During the pandemic response and recovery, many health units are moving to virtual care. With this transition there is a risk that vulnerable individuals and communities will be excluded. This not only harms and poses risks for the excluded individuals but the community and country as a whole.
Through a collaboration between the Inclusive Design Research Centre and the National Research Council under the Pandemic Response Challenge Program, the project will:
- co-design inclusive design guidelines for virtual care systems that address the diversity of human needs, including cognitive, age-related and cultural barriers. See: Section - Guide for Reducing Barriers to Virtual Healthcare.
- develop an architecture plan for an openly licensed software platform that enables interaction and interface personalization to meet currently unmet needs faced by individuals when engaging in virtual healthcare. See: Section - Software Approaches for Expressing Personal Preferences for Healthcare.
What is meant by "Vulnerable Populations"
When understanding barriers to access, it is helpful to use the social model of disability as the standpoint. The social model views the product, environment, design or even society as the source of disability. In this way, a barrier or a disability can be viewed as a mismatch between the needs of the individual (based upon their skills and constraints) and the options provided by the service.
Systems that are flexible and responsive to individual needs and preferences are most likely to be accessible and able to meet the needs of diverse populations, even needs not yet articulated. Therefore, it is helpful to treat mismatches as affecting individuals rather than homogeneous "vulnerable populations".
To state in another way: A person is made vulnerable due to a mismatch between their individual needs and preferences, and the inflexibility of the system or service they are accessing.
- Implement updates and changes based on feedback.
- Explore areas of interest: remote patient monitoring, remote access, digital and health literacy, etc.
- Iterate and revise guidelines with recipients of care; and healthcare professionals including practitioners, policy makers, procurers, system developers and integrators.
- Collaborate with healthcare professionals to implement aspects of the guideline in their practice.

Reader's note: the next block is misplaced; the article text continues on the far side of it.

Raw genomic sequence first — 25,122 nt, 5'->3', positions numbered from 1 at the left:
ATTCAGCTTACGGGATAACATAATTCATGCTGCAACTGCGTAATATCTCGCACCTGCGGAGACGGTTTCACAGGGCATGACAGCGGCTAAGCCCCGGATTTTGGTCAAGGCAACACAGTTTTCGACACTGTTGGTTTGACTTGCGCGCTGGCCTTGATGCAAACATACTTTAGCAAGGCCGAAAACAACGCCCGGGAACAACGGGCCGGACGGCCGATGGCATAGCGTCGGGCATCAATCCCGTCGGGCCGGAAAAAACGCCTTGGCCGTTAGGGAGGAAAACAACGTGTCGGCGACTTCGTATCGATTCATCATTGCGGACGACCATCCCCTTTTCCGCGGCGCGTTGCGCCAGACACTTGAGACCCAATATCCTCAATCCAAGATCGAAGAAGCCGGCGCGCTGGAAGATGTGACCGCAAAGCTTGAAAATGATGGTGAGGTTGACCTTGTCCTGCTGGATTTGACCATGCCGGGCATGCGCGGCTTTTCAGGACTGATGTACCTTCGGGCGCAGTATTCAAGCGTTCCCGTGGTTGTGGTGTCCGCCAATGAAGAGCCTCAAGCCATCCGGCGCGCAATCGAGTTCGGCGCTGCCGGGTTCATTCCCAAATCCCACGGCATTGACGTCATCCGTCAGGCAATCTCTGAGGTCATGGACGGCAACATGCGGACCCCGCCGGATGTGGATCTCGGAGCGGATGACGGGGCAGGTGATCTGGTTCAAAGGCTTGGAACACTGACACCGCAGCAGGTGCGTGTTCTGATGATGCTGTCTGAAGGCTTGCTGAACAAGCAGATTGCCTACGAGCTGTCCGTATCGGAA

- Collaborate with healthcare professionals to implement aspects of the software approach for expressing personal preferences for healthcare.
- Utilize the guideline and software approach in other related projects.
- Through the Fluid open source community, support any practices or businesses seeking to utilize outcomes from this project.
- Guide for Reducing Barriers to Virtual Healthcare
- Methodology used to create the Guide
- Co-Design with recipients of care
- Initial Expert Feedback on the Guide
- Subject Matter Expert Interviews for Virtual Healthcare
- Functional Barriers to Access for Virtual Care
- Guidelines and standards
- Legislation and articles of interest
- Other Barriers and Gaps
- Software Tools for Patient-Centred Care and Personalized Therapy
What is virtual healthcare?
"Virtual Care" is any interaction between patients and/or members of their circle of care, occurring remotely, using any forms of communication or information technologies with the aim of facilitating or maximizing the quality and effectiveness of patient care.
- Virtual care, telemedicine and telehealth all refer to providing healthcare without having the care provider seeing the patient.
- Telemedicine (or telehealth) refers to treatment of various medical conditions without seeing the patient in person.
- Virtual care encompasses all the ways healthcare providers remotely interact with their patients.
Gaps and Barriers in virtual healthcare
The project has identified 3 areas to address in the virtual healthcare experience where gaps can appear:
- lack of guidelines that represent the broad diversity of patients, caregivers, and healthcare providers
- interaction barriers between the healthcare provider and patient
- inflexible systems or processes create or widen gaps that prevent patients from engaging fully in their healthcare
With stakeholders, inclusive co-design activities and research will be used to identify issues, create inclusive guidelines for virtual healthcare, and design a flexible, intelligent personalization tool for virtual healthcare systems.
Virtual health COVID response and scope of this project
The COVID pandemic has magnified the fragility and limitations of prior healthcare guidelines and existing healthcare software systems. This is indicated by the vast amount of new COVID and virtual healthcare guidance published by various governing bodies across Canada since March 2020 (see Review of Existing Relevant Virtual Health Guidelines and Practices), and the various software tools being used in healthcare (see Software Tools for Patient-Centred Care and Personalized Therapy).
Work in this project initially set out to create guidelines and software tools in context of the COVID-19 response, but has adjusted its scope through the course of research, and collaboration of various stakeholders. This guideline aims to avoid the fragility and limitations of prior examples by being:
- generally applicable to virtual healthcare scenarios in general, not just during the COVID-19 pandemic; and
- intentionally incomplete and continually changing and evolving to meet needs and address evolving barriers.
IDRC Project Team
- Jonathan Hung
- Lisa Liskovoi
- Justin Obara
- Vera Roberts
- Caren Watkins